Written by Williams ABAH

“Maternal health cannot be addressed without family planning”

The Minister of Health, Prof. Isaac Adewole, has said that the issue of maternal health could not be addressed without tackling the issue of family planning.

The minister stated this in Abuja when he received a report on maternal health in Nigeria, which was presented by Chima Izugbara, a Senior Research Scientist on Population, Dynamics and Reproductive health, African Population and Health Research Centre

Izugbara said that promotion of family planning and child spacing are the ingredients to reducing morbidity and maternal mortality in Nigeria, stressing that there is need to look at education to address poverty and increase access to healthcare.

While giving the background of the report, Izugbara said that maternal health remains an area for urgent policy and pragmatic attention in Nigeria, adding that nearly one in every four women in Sub-Saharan African is a Nigerian.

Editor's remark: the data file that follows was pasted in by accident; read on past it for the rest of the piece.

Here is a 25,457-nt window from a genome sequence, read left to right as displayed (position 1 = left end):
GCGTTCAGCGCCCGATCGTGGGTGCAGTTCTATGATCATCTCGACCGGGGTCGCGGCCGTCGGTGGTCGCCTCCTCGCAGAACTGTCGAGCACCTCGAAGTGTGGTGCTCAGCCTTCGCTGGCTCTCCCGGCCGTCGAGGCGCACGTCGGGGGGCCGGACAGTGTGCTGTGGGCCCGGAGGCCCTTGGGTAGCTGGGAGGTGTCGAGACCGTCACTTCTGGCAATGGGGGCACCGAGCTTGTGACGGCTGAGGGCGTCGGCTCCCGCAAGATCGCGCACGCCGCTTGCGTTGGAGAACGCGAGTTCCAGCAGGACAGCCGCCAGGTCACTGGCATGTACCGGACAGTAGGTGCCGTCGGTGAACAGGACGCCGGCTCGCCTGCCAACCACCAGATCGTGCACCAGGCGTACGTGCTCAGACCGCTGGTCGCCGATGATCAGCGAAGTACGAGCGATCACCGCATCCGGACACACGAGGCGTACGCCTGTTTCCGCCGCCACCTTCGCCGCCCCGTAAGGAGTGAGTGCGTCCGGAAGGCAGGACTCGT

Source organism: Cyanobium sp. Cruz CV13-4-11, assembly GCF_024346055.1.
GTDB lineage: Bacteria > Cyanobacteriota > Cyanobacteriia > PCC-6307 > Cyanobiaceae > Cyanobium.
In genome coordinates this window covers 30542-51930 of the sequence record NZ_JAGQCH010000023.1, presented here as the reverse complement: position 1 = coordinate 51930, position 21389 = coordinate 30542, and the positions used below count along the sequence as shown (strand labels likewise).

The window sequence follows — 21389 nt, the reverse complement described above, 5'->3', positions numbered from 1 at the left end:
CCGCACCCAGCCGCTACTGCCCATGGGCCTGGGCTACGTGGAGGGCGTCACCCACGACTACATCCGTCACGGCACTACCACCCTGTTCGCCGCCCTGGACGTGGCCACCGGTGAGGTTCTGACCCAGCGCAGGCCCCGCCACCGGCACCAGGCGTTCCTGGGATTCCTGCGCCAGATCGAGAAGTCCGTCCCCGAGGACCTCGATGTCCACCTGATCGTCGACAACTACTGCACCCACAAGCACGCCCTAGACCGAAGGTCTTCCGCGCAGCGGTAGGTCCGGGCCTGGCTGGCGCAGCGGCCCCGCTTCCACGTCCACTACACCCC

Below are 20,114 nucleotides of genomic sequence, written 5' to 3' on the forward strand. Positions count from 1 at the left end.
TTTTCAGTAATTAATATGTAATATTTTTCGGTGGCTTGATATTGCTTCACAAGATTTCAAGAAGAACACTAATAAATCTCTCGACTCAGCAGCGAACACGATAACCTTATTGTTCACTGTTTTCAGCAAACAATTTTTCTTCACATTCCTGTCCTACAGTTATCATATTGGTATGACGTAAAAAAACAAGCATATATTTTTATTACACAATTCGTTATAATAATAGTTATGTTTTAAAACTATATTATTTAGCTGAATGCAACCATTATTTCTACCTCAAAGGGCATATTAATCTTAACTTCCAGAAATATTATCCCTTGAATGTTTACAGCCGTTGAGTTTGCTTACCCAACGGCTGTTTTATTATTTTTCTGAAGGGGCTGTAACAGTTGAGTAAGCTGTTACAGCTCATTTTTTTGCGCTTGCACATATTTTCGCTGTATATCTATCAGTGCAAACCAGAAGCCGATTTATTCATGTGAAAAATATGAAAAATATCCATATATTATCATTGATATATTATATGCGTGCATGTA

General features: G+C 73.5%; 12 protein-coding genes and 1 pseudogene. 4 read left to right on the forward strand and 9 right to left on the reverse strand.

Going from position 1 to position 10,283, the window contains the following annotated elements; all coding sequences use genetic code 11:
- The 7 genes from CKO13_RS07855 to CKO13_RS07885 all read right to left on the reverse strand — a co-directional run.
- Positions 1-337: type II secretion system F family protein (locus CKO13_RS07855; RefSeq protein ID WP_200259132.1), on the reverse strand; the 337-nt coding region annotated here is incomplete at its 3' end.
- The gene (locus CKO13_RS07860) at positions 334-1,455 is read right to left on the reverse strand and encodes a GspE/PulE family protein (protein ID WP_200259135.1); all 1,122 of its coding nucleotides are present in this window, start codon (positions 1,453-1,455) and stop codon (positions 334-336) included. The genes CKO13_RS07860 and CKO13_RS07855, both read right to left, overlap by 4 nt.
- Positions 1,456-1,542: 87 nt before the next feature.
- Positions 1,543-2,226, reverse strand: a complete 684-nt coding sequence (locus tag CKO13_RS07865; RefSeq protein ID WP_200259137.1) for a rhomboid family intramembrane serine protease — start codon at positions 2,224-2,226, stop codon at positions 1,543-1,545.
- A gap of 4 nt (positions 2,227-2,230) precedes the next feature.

He stressed that the plight of women in Nigeria would vastly impinge on the achievement of the Sustainable Development Goals, SDGs, in the region, adding that investing purposely in safeguarding maternal health in the country was a sure way for improving on the current levels of progress and guaranteeing the future potential for growth and advancement in African as a whole.  

According to the report, an estimated 9.22 million pregnancies occur annually in Nigeria, noting that a quarter of these pregnancies were unintended and 56 percent of the unintended pregnancies were aborted.  

The report further stated that about 53 percent of the population of Nigeria lives in rural settings are particularly at risk for poor maternal health morbidity, adding that maternal health challenges of rural women are frightened by the urban bias in the location of health facilities and the availability of human resources for health.  

The report further stated that adequate funding is critical for addressing the current shortage of high quality human resources for maternal health at all skill level and increasing government investment in multi sectoral funding will help to address infrastructural deficiency that characterized the Nigerian health system.


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